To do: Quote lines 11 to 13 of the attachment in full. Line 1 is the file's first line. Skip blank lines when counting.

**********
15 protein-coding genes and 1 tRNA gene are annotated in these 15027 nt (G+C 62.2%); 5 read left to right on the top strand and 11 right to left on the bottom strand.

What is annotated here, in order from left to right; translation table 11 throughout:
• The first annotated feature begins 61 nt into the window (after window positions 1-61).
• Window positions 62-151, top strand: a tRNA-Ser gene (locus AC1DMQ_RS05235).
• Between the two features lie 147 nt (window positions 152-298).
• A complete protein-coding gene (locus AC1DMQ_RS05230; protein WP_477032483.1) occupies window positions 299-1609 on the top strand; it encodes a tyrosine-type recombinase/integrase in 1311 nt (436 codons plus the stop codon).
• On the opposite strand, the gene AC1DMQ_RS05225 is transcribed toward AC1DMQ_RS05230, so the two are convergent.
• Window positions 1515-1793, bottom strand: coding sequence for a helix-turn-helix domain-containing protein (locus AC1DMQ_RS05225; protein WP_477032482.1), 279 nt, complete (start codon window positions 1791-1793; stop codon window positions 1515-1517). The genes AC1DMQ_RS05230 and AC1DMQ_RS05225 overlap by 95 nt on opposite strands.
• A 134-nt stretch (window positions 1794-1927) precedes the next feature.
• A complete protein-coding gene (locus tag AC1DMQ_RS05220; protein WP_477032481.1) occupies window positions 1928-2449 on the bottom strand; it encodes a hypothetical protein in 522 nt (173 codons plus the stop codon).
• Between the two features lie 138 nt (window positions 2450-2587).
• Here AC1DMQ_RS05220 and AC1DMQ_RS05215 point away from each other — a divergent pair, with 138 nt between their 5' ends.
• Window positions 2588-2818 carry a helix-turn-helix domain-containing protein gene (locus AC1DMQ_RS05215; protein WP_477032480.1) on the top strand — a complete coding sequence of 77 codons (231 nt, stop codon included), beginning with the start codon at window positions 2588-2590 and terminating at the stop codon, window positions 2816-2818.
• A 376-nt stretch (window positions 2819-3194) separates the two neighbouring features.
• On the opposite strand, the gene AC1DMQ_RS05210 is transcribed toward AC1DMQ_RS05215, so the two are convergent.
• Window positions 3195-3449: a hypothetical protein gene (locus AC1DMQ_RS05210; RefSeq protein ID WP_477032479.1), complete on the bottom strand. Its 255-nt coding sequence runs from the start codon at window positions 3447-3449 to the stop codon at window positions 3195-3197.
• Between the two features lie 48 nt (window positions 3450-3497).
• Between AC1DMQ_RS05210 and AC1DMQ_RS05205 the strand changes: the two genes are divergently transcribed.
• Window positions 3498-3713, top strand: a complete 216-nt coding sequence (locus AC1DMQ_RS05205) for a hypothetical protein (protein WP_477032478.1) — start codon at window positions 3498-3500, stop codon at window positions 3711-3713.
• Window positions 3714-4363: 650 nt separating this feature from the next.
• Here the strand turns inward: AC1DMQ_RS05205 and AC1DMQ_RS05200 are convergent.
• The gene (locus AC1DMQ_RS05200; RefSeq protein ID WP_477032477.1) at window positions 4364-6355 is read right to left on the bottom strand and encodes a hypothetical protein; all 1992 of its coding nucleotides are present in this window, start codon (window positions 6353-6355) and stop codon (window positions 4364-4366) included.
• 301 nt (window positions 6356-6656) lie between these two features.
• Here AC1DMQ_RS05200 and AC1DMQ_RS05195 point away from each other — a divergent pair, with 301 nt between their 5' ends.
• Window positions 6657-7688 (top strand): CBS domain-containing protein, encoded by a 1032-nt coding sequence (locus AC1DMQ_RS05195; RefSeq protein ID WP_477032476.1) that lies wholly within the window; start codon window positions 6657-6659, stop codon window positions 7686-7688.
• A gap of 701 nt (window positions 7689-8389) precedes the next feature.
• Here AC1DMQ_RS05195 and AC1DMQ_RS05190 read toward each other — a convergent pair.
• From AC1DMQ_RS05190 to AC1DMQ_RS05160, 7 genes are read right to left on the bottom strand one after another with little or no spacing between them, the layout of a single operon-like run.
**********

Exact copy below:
• Between the two features lie 138 nt (window positions 2450-2587).
• Here AC1DMQ_RS05220 and AC1DMQ_RS05215 point away from each other — a divergent pair, with 138 nt between their 5' ends.
• Window positions 2588-2818 carry a helix-turn-helix domain-containing protein gene (locus AC1DMQ_RS05215; protein WP_477032480.1) on the top strand — a complete coding sequence of 77 codons (231 nt, stop codon included), beginning with the start codon at window positions 2588-2590 and terminating at the stop codon, window positions 2816-2818.